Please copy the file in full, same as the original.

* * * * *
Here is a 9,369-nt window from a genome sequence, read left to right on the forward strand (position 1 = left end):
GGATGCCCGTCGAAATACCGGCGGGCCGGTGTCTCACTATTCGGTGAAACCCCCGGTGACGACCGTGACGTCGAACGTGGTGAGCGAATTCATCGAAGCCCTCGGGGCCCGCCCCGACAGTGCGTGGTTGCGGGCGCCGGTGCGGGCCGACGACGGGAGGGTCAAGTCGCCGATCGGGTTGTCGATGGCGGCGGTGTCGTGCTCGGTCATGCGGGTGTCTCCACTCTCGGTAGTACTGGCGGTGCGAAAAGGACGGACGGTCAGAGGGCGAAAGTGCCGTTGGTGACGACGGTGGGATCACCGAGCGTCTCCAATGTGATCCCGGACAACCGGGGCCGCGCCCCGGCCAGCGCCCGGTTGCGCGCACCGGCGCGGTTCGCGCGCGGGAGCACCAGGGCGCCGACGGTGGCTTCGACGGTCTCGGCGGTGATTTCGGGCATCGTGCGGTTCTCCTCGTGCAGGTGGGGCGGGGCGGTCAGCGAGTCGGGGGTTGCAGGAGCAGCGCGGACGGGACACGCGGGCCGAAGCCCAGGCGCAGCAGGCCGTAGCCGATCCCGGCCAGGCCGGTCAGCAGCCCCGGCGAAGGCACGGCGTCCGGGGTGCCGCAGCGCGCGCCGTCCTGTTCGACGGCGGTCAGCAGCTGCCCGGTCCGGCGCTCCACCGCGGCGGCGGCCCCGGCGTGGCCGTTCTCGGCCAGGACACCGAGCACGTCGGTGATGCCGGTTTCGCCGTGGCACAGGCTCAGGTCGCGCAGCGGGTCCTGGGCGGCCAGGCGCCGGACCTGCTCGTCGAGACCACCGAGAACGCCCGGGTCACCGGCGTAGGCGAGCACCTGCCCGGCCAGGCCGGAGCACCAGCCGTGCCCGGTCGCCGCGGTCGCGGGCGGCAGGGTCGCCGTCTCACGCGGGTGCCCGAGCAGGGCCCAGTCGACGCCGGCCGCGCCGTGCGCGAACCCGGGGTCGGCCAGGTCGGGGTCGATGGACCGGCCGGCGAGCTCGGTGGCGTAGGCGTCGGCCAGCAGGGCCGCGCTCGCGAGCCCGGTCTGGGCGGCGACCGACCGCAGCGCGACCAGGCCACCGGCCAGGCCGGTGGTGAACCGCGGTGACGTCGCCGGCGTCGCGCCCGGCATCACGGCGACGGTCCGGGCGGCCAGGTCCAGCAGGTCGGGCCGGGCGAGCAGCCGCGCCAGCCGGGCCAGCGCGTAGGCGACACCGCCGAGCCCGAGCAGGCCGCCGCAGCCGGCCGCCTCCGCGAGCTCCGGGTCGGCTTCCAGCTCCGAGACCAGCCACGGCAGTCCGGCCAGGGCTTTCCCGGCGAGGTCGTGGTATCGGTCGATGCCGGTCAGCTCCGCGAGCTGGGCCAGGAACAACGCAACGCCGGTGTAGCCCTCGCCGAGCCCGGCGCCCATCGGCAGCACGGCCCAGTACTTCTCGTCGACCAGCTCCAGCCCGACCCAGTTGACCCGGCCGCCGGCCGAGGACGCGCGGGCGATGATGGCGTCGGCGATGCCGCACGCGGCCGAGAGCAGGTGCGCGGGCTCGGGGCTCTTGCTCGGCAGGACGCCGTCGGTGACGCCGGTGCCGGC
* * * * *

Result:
Here is a 9,369-nt window from a genome sequence, read left to right on the forward strand (position 1 = left end):
GGATGCCCGTCGAAATACCGGCGGGCCGGTGTCTCACTATTCGGTGAAACCCCCGGTGACGACCGTGACGTCGAACGTGGTGAGCGAATTCATCGAAGCCCTCGGGGCCCGCCCCGACAGTGCGTGGTTGCGGGCGCCGGTGCGGGCCGACGACGGGAGGGTCAAGTCGCCGATCGGGTTGTCGATGGCGGCGGTGTCGTGCTCGGTCATGCGGGTGTCTCCACTCTCGGTAGTACTGGCGGTGCGAAAAGGACGGACGGTCAGAGGGCGAAAGTGCCGTTGGTGACGACGGTGGGATCACCGAGCGTCTCCAATGTGATCCCGGACAACCGGGGCCGCGCCCCGGCCAGCGCCCGGTTGCGCGCACCGGCGCGGTTCGCGCGCGGGAGCACCAGGGCGCCGACGGTGGCTTCGACGGTCTCGGCGGTGATTTCGGGCATCGTGCGGTTCTCCTCGTGCAGGTGGGGCGGGGCGGTCAGCGAGTCGGGGGTTGCAGGAGCAGCGCGGACGGGACACGCGGGCCGAAGCCCAGGCGCAGCAGGCCGTAGCCGATCCCGGCCAGGCCGGTCAGCAGCCCCGGCGAAGGCACGGCGTCCGGGGTGCCGCAGCGCGCGCCGTCCTGTTCGACGGCGGTCAGCAGCTGCCCGGTCCGGCGCTCCACCGCGGCGGCGGCCCCGGCGTGGCCGTTCTCGGCCAGGACACCGAGCACGTCGGTGATGCCGGTTTCGCCGTGGCACAGGCTCAGGTCGCGCAGCGGGTCCTGGGCGGCCAGGCGCCGGACCTGCTCGTCGAGACCACCGAGAACGCCCGGGTCACCGGCGTAGGCGAGCACCTGCCCGGCCAGGCCGGAGCACCAGCCGTGCCCGGTCGCCGCGGTCGCGGGCGGCAGGGTCGCCGTCTCACGCGGGTGCCCGAGCAGGGCCCAGTCGACGCCGGCCGCGCCGTGCGCGAACCCGGGGTCGGCCAGGTCGGGGTCGATGGACCGGCCGGCGAGCTCGGTGGCGTAGGCGTCGGCCAGCAGGGCCGCGCTCGCGAGCCCGGTCTGGGCGGCGACCGACCGCAGCGCGACCAGGCCACCGGCCAGGCCGGTGGTGAACCGCGGTGACGTCGCCGGCGTCGCGCCCGGCATCACGGCGACGGTCCGGGCGGCCAGGTCCAGCAGGTCGGGCCGGGCGAGCAGCCGCGCCAGCCGGGCCAGCGCGTAGGCGACACCGCCGAGCCCGAGCAGGCCGCCGCAGCCGGCCGCCTCCGCGAGCTCCGGGTCGGCTTCCAGCTCCGAGACCAGCCACGGCAGTCCGGCCAGGGCTTTCCCGGCGAGGTCGTGGTATCGGTCGATGCCGGTCAGCTCCGCGAGCTGGGCCAGGAACAACGCAACGCCGGTGTAGCCCTCGCCGAGCCCGGCGCCCATCGGCAGCACGGCCCAGTACTTCTCGTCGACCAGCTCCAGCCCGACCCAGTTGACCCGGCCGCCGGCCGAGGACGCGCGGGCGATGATGGCGTCGGCGATGCCGCACGCGGCCGAGAGCAGGTGCGCGGGCTCGGGGCTCTTGCTCGGCAGGACGCCGTCGGTGACGCCGGTGCCGGC